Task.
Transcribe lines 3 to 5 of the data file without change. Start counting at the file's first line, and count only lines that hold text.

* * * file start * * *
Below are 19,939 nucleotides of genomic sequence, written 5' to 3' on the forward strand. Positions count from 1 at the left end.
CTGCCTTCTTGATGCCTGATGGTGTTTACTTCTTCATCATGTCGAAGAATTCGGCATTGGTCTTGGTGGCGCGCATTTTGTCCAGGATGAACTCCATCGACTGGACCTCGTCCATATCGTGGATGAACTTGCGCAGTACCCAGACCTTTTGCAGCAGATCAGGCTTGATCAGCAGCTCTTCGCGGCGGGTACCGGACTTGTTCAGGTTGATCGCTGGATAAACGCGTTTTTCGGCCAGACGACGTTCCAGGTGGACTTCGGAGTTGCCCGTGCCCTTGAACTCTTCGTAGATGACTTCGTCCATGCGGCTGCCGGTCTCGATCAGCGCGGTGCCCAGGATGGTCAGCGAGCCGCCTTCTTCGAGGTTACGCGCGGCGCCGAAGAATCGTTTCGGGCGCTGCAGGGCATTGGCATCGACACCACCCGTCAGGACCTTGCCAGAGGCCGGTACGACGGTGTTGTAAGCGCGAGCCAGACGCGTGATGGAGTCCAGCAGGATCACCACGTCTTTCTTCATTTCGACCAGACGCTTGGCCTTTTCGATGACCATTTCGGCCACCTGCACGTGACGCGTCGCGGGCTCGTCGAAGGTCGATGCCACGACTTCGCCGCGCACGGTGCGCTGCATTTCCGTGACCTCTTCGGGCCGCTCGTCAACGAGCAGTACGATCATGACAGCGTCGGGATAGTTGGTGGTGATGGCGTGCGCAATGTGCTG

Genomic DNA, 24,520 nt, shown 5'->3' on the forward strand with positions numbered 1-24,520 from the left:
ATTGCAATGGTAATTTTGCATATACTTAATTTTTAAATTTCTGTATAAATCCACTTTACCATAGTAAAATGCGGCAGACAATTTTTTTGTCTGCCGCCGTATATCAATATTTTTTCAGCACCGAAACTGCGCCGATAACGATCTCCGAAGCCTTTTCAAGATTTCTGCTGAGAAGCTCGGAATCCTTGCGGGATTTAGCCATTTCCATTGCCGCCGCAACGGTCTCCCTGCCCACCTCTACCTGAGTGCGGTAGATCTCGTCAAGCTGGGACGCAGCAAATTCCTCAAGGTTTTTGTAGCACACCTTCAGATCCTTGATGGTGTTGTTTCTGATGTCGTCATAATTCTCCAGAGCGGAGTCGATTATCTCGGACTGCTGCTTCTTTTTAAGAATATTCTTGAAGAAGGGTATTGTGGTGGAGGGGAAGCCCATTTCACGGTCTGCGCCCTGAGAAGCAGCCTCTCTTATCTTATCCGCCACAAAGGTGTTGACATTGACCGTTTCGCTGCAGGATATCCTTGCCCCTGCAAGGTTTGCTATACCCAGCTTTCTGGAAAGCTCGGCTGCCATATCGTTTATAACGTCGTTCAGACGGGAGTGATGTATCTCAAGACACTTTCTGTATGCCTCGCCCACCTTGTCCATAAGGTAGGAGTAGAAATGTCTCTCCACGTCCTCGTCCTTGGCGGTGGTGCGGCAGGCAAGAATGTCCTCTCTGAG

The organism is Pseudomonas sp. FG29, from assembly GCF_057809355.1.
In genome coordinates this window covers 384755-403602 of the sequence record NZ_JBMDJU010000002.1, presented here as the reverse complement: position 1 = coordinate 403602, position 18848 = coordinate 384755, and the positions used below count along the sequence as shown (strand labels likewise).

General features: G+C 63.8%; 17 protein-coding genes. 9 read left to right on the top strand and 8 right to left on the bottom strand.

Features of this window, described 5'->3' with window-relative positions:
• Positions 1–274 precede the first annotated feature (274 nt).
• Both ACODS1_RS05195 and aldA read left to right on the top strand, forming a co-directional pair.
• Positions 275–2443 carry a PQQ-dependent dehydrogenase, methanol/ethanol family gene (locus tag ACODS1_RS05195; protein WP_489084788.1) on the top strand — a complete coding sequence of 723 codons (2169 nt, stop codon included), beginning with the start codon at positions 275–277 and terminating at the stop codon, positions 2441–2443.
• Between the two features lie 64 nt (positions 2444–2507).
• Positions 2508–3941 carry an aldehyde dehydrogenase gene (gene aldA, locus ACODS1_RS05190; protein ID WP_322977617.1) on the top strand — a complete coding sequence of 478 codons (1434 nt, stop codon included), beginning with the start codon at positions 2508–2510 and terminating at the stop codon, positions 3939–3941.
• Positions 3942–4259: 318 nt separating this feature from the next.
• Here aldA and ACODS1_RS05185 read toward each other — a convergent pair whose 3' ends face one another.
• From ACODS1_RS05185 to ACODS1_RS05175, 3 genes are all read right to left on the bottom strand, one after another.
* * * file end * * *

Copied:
Genomic DNA, 24,520 nt, shown 5'->3' on the forward strand with positions numbered 1-24,520 from the left:
ATTGCAATGGTAATTTTGCATATACTTAATTTTTAAATTTCTGTATAAATCCACTTTACCATAGTAAAATGCGGCAGACAATTTTTTTGTCTGCCGCCGTATATCAATATTTTTTCAGCACCGAAACTGCGCCGATAACGATCTCCGAAGCCTTTTCAAGATTTCTGCTGAGAAGCTCGGAATCCTTGCGGGATTTAGCCATTTCCATTGCCGCCGCAACGGTCTCCCTGCCCACCTCTACCTGAGTGCGGTAGATCTCGTCAAGCTGGGACGCAGCAAATTCCTCAAGGTTTTTGTAGCACACCTTCAGATCCTTGATGGTGTTGTTTCTGATGTCGTCATAATTCTCCAGAGCGGAGTCGATTATCTCGGACTGCTGCTTCTTTTTAAGAATATTCTTGAAGAAGGGTATTGTGGTGGAGGGGAAGCCCATTTCACGGTCTGCGCCCTGAGAAGCAGCCTCTCTTATCTTATCCGCCACAAAGGTGTTGACATTGACCGTTTCGCTGCAGGATATCCTTGCCCCTGCAAGGTTTGCTATACCCAGCTTTCTGGAAAGCTCGGCTGCCATATCGTTTATAACGTCGTTCAGACGGGAGTGATGTATCTCAAGACACTTTCTGTATGCCTCGCCCACCTTGTCCATAAGGTAGGAGTAGAAATGTCTCTCCACGTCCTCGTCCTTGGCGGTGGTGCGGCAGGCAAGAATGTCCTCTCTGAG

The organism is Pseudomonas sp. FG29, from assembly GCF_057809355.1.